9-year-old boy received £ 290,000 in compensation for his father’s death on a diving expedition

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A nine-year-old boy has received nearly £ 300,000 in compensation after he took legal action against a dive rental company over the death of his father.

Lex Warner 50, of Sutton Coldfield, West Midlands, died in 2012 while on a diving expedition to explore a ship wreck 15 miles from Cape Wrath in the Scottish Highlands.

He was about to dive from the MV Jean Elaine, a boat rented from Orkney-based Scapa Flow Charters (SFC), when he fell on deck while wearing his fins, suffering from internal injuries.

He was helped up and continued to dive after declaring himself fit, but got into trouble while submerged and could not be resuscitated when he was helped back on board.

His widow Debbie Warner, who brought the case on behalf of the couple’s son Vincent, nine, welcomed a judgment from Lord Sandison sitting before Scotland’s highest civil court, the Court of Session, made it Friday.

He awarded £ 290,000 in damages after finding there was ‘fault and negligence’ on SFC’s behalf.

Lord Sandison said that if a “system to promote safer fins (fins) had been put in place” it would likely have eradicated or minimized the risk of Mr Warner falling and injuring him.

We feel relieved, numb and happy at the same time but also sad because at the end of the day we are without Lex – it was about seeking justice for him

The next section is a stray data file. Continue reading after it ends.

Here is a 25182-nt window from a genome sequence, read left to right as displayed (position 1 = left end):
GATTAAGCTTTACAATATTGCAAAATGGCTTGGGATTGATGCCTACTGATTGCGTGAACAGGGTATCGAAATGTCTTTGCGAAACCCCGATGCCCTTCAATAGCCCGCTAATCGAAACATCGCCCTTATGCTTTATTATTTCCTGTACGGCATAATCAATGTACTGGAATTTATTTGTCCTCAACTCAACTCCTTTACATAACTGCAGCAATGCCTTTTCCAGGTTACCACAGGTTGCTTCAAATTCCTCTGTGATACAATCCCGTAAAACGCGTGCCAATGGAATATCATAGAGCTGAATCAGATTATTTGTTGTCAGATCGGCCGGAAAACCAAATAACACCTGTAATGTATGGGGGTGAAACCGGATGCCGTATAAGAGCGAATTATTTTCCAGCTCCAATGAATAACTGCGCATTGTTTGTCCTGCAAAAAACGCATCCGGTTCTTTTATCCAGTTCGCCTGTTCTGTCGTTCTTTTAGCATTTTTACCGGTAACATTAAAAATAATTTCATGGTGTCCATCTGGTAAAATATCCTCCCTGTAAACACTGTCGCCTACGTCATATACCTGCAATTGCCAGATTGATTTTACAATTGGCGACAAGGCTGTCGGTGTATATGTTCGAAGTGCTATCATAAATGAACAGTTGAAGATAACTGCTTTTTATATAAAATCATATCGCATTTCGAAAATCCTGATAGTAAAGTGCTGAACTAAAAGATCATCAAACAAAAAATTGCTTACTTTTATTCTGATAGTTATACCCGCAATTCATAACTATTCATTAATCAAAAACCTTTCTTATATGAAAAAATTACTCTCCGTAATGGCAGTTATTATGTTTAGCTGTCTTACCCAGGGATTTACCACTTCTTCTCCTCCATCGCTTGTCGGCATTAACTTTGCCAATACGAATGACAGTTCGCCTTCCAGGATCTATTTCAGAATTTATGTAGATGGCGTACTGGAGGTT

“The damage he has actually suffered can therefore rightly be considered as resulting from or in relation to the fault and negligence of the defenders previously identified”, specifies the judgment.

Ms Warner said: “It has been a long, long road and today’s decision means a lot to us, but it is also something that cannot be properly expressed.

“We feel relieved and numb and happy at the same time but also sad because at the end of the day we are without Lex – it was about seeking justice for him.”

The case was brought by Ms Warner on behalf of Vincent, who was only nine months old at the time of his father’s death.

The Edinburgh Sessional Court initially found that the lawsuit against SFC was time-barred under the Athens Convention, which sets out laws on the action for damages in connection with the carriage of passengers at sea.

But in 2018, the Supreme Court ruled that Ms Warner’s claim on behalf of her son should be allowed to continue.

Brian Castle, partner at Digby Brown’s attorneys, added, “For nearly 10 years the Warner family have sought answers, justice and recognition for the loss of Lex, so this judgment is welcome.

“They have endured significant legal challenges and I salute the dignity and strength they have consistently shown in their quest for justice, as we cannot forget that at its core, this court case is about a family that has lost. her husband and father and who wants to be allowed to move on in their lives.

SFC has been contacted for comment.

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